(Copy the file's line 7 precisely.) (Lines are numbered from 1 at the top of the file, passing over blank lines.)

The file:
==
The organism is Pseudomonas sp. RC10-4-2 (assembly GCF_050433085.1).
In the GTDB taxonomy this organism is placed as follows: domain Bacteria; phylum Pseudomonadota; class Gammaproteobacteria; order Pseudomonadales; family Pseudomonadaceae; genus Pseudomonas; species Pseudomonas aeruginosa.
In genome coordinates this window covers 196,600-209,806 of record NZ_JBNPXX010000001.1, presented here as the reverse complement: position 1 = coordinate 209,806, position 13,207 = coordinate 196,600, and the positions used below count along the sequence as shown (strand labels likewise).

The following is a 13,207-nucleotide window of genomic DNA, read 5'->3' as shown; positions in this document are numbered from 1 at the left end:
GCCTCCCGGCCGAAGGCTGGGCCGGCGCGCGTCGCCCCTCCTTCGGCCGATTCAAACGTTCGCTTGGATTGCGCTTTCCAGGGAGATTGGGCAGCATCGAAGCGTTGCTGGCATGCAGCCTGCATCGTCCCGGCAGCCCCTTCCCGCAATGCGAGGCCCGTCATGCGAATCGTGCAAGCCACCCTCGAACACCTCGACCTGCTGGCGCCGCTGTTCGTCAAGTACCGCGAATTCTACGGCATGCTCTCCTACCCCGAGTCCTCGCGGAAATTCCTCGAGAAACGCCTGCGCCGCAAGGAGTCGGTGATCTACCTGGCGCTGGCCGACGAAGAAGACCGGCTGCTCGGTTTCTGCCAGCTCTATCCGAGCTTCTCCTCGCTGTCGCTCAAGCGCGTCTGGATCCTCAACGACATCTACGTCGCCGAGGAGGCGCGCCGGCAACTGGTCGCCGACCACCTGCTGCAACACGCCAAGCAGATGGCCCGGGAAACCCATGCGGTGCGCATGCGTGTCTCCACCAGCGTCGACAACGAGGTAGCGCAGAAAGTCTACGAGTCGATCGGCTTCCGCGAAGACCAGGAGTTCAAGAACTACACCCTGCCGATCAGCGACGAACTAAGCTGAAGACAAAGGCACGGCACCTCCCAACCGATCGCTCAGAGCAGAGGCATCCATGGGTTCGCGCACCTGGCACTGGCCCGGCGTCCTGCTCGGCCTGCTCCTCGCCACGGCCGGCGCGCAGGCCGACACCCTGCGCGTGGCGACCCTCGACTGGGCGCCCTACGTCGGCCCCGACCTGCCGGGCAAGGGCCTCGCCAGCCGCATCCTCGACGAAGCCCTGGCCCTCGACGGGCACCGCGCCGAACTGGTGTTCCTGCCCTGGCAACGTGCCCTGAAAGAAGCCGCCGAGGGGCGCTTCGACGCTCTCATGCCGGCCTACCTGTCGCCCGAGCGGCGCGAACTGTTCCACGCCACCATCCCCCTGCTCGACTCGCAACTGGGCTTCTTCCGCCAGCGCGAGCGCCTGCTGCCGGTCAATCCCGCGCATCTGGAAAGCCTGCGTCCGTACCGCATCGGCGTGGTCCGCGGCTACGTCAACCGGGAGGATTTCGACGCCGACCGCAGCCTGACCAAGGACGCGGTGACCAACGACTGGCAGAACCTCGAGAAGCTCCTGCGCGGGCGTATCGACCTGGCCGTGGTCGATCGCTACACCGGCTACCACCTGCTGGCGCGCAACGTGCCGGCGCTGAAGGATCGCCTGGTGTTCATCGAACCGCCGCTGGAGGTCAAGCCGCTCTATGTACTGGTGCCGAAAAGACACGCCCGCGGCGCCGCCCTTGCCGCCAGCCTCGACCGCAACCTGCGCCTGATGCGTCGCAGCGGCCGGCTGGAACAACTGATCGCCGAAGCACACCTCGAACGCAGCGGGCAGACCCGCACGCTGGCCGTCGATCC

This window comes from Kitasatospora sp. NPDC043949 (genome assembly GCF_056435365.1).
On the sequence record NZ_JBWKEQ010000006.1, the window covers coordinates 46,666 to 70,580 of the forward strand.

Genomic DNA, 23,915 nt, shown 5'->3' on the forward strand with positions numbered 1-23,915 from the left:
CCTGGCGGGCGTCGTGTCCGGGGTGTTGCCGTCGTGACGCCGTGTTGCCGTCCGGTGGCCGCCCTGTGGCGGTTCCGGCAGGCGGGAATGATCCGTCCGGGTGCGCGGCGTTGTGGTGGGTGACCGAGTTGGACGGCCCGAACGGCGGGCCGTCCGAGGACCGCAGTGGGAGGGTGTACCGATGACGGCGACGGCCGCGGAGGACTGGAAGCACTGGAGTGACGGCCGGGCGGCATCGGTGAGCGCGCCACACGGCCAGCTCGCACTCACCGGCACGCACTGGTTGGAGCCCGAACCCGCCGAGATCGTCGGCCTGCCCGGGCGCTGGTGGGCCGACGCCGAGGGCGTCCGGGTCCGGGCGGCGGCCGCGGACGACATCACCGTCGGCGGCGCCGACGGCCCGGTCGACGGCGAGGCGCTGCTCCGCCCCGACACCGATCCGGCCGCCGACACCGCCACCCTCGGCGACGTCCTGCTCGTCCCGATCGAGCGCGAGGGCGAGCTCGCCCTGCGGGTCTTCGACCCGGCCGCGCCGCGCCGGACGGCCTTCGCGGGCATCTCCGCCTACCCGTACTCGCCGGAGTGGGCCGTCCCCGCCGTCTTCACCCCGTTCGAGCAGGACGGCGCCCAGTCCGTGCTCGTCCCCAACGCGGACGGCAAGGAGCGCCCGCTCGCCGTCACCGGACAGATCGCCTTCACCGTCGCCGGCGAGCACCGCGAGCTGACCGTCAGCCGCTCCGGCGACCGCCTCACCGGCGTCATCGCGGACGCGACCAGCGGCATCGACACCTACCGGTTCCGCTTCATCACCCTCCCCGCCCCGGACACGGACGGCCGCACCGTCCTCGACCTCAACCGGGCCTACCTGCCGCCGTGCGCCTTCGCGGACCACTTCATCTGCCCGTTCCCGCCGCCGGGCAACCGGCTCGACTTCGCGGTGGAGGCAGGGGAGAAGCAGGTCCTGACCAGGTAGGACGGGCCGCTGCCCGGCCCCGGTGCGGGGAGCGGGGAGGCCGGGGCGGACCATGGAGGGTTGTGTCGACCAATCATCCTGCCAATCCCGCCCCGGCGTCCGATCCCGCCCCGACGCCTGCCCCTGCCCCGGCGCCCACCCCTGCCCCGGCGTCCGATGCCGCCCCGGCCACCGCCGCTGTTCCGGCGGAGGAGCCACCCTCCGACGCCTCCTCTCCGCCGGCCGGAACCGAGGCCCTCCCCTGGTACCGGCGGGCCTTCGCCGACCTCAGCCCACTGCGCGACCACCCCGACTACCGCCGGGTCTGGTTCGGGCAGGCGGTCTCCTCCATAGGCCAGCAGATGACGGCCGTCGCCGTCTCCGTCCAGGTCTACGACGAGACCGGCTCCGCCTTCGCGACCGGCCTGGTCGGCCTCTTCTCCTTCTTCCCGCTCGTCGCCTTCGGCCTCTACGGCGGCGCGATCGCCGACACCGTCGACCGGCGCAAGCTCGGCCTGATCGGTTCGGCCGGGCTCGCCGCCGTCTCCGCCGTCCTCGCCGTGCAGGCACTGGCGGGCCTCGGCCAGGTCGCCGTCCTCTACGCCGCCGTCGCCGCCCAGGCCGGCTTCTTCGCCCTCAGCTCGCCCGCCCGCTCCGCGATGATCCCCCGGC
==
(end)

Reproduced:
On the sequence record NZ_JBWKEQ010000006.1, the window covers coordinates 46,666 to 70,580 of the forward strand.